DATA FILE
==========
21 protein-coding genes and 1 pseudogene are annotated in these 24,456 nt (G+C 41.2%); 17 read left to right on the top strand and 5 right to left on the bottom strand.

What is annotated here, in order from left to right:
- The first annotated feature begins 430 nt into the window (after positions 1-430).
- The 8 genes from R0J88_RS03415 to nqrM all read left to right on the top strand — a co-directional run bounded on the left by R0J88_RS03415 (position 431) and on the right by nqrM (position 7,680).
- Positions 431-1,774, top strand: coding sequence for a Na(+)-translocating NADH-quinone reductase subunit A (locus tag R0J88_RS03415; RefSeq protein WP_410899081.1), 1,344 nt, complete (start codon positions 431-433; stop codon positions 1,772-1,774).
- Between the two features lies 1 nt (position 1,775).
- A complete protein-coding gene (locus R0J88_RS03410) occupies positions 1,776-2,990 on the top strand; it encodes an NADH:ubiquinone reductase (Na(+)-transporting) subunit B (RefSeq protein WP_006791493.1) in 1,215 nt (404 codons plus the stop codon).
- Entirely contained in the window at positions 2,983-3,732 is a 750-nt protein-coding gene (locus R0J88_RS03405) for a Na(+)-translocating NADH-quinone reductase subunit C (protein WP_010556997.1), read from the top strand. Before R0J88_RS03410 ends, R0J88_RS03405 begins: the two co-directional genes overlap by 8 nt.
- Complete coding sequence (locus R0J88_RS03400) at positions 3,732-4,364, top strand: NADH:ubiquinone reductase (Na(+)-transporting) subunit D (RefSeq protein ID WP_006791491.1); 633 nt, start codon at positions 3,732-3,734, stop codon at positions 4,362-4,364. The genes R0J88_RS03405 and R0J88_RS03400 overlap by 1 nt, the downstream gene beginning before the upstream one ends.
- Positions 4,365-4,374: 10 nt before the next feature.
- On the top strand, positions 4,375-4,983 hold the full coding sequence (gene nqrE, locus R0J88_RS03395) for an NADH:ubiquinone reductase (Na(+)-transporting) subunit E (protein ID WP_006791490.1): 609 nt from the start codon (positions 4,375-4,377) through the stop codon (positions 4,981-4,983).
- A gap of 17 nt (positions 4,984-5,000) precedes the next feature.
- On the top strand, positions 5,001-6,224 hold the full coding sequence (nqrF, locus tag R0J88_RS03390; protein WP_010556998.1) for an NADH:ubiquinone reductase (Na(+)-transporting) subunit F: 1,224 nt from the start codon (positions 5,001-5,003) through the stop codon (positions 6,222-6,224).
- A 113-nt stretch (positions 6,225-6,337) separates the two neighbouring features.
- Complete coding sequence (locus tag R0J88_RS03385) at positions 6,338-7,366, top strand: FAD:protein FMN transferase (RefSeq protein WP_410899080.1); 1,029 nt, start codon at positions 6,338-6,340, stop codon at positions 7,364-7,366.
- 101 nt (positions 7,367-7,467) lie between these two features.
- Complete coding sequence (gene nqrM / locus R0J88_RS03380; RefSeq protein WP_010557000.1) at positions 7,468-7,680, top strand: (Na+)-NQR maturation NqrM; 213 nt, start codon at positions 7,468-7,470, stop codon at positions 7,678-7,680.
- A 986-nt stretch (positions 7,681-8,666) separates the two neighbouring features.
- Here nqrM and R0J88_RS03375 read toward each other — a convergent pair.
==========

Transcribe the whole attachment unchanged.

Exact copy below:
21 protein-coding genes and 1 pseudogene are annotated in these 24,456 nt (G+C 41.2%); 17 read left to right on the top strand and 5 right to left on the bottom strand.

What is annotated here, in order from left to right:
- The first annotated feature begins 430 nt into the window (after positions 1-430).
- The 8 genes from R0J88_RS03415 to nqrM all read left to right on the top strand — a co-directional run bounded on the left by R0J88_RS03415 (position 431) and on the right by nqrM (position 7,680).
- Positions 431-1,774, top strand: coding sequence for a Na(+)-translocating NADH-quinone reductase subunit A (locus tag R0J88_RS03415; RefSeq protein WP_410899081.1), 1,344 nt, complete (start codon positions 431-433; stop codon positions 1,772-1,774).
- Between the two features lies 1 nt (position 1,775).
- A complete protein-coding gene (locus R0J88_RS03410) occupies positions 1,776-2,990 on the top strand; it encodes an NADH:ubiquinone reductase (Na(+)-transporting) subunit B (RefSeq protein WP_006791493.1) in 1,215 nt (404 codons plus the stop codon).
- Entirely contained in the window at positions 2,983-3,732 is a 750-nt protein-coding gene (locus R0J88_RS03405) for a Na(+)-translocating NADH-quinone reductase subunit C (protein WP_010556997.1), read from the top strand. Before R0J88_RS03410 ends, R0J88_RS03405 begins: the two co-directional genes overlap by 8 nt.
- Complete coding sequence (locus R0J88_RS03400) at positions 3,732-4,364, top strand: NADH:ubiquinone reductase (Na(+)-transporting) subunit D (RefSeq protein ID WP_006791491.1); 633 nt, start codon at positions 3,732-3,734, stop codon at positions 4,362-4,364. The genes R0J88_RS03405 and R0J88_RS03400 overlap by 1 nt, the downstream gene beginning before the upstream one ends.
- Positions 4,365-4,374: 10 nt before the next feature.
- On the top strand, positions 4,375-4,983 hold the full coding sequence (gene nqrE, locus R0J88_RS03395) for an NADH:ubiquinone reductase (Na(+)-transporting) subunit E (protein ID WP_006791490.1): 609 nt from the start codon (positions 4,375-4,377) through the stop codon (positions 4,981-4,983).
- A gap of 17 nt (positions 4,984-5,000) precedes the next feature.
- On the top strand, positions 5,001-6,224 hold the full coding sequence (nqrF, locus tag R0J88_RS03390; protein WP_010556998.1) for an NADH:ubiquinone reductase (Na(+)-transporting) subunit F: 1,224 nt from the start codon (positions 5,001-5,003) through the stop codon (positions 6,222-6,224).
- A 113-nt stretch (positions 6,225-6,337) separates the two neighbouring features.
- Complete coding sequence (locus tag R0J88_RS03385) at positions 6,338-7,366, top strand: FAD:protein FMN transferase (RefSeq protein WP_410899080.1); 1,029 nt, start codon at positions 6,338-6,340, stop codon at positions 7,364-7,366.
- 101 nt (positions 7,367-7,467) lie between these two features.
- Complete coding sequence (gene nqrM / locus R0J88_RS03380; RefSeq protein WP_010557000.1) at positions 7,468-7,680, top strand: (Na+)-NQR maturation NqrM; 213 nt, start codon at positions 7,468-7,470, stop codon at positions 7,678-7,680.
- A 986-nt stretch (positions 7,681-8,666) separates the two neighbouring features.
- Here nqrM and R0J88_RS03375 read toward each other — a convergent pair.